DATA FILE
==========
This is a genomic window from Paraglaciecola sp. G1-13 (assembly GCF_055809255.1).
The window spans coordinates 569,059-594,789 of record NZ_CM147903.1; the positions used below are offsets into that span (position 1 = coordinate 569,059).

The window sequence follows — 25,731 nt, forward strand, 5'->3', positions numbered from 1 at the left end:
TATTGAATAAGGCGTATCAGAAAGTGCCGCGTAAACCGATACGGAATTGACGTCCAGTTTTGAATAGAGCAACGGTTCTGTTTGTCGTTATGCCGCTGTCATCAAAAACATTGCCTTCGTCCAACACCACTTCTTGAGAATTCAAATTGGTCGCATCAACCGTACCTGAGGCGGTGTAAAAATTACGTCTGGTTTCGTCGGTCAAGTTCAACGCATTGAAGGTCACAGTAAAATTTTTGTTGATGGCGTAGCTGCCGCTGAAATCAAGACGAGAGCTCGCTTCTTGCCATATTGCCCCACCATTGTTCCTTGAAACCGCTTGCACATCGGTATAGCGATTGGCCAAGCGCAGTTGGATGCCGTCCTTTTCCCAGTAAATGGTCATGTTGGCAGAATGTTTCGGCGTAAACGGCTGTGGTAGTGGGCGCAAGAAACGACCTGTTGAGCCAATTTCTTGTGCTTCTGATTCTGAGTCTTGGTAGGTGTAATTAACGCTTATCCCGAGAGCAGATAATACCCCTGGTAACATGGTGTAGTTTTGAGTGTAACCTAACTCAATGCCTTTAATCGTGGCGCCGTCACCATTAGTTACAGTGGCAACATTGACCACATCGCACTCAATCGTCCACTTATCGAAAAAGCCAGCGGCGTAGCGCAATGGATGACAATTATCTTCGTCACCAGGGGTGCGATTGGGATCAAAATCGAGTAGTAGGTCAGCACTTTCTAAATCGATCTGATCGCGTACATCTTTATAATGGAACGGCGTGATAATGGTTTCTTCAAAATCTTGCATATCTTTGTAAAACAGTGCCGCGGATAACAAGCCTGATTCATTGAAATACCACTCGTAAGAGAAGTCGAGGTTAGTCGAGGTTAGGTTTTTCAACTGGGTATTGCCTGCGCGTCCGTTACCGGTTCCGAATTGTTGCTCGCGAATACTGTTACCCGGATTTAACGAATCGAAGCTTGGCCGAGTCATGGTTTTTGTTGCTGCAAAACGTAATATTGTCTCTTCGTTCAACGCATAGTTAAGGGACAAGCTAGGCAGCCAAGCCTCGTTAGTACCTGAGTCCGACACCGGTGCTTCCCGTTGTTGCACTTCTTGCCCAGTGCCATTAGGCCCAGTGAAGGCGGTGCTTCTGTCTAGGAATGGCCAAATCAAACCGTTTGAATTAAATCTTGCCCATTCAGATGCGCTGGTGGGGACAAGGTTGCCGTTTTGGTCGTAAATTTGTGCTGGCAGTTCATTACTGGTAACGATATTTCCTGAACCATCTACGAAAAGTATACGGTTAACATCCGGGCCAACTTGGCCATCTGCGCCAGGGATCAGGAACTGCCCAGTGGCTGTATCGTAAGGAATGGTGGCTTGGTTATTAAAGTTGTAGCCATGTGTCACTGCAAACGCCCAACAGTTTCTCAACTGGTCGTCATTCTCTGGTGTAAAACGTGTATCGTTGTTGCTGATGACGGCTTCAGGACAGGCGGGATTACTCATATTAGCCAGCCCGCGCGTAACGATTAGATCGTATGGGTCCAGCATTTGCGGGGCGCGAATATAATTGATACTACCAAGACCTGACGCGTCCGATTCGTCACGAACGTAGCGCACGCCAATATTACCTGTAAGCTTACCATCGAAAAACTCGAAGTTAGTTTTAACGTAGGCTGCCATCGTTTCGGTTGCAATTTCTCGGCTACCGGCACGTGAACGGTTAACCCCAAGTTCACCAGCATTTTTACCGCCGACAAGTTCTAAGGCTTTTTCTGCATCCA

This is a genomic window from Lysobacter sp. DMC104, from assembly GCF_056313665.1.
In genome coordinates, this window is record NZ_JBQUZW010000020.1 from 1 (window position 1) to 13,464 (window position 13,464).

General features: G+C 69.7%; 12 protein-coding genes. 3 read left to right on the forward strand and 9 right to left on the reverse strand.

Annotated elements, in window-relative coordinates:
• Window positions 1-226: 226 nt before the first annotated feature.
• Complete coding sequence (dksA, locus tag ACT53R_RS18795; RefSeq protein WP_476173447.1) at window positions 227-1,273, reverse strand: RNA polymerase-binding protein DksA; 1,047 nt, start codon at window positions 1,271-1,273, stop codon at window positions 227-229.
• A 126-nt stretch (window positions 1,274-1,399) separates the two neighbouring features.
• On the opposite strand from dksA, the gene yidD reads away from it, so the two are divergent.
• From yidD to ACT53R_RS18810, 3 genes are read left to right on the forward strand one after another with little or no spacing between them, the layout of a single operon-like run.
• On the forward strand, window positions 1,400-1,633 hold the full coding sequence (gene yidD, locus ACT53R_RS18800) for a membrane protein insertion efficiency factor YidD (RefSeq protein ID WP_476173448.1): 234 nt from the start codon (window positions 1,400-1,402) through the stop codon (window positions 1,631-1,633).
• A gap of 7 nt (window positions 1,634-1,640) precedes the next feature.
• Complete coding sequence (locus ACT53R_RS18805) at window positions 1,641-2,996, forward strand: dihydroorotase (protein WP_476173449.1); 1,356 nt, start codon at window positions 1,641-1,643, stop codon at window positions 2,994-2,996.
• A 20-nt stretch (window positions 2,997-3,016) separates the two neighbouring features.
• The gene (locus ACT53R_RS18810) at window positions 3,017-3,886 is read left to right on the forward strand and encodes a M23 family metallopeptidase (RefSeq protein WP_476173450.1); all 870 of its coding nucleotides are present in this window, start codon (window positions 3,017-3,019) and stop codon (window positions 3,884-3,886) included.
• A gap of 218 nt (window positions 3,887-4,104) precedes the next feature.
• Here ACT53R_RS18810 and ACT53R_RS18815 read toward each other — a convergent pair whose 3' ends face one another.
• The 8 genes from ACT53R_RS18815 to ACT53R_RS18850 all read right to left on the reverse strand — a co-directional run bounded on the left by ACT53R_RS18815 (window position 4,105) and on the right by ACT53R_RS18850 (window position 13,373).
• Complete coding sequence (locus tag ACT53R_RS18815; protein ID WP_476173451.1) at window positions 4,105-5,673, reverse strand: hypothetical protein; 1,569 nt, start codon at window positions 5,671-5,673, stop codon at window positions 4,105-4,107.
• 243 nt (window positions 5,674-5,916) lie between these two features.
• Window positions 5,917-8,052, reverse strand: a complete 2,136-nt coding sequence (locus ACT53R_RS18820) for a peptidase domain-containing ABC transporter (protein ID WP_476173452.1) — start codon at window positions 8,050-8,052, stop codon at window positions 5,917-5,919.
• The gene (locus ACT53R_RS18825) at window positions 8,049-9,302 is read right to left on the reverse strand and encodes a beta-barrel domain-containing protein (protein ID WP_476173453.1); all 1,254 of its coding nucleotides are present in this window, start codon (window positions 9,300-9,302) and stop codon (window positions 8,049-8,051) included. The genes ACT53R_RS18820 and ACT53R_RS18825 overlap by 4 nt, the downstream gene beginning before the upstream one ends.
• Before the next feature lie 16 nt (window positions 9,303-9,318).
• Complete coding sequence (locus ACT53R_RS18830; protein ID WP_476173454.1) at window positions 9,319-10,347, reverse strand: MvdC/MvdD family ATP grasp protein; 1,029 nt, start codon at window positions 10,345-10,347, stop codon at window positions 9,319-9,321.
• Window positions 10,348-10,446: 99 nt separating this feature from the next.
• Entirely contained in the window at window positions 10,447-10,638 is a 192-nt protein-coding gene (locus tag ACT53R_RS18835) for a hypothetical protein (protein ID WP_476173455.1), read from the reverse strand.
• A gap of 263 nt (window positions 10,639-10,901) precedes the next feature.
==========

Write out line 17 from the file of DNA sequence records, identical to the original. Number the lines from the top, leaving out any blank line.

• A 20-nt stretch (window positions 2,997-3,016) separates the two neighbouring features.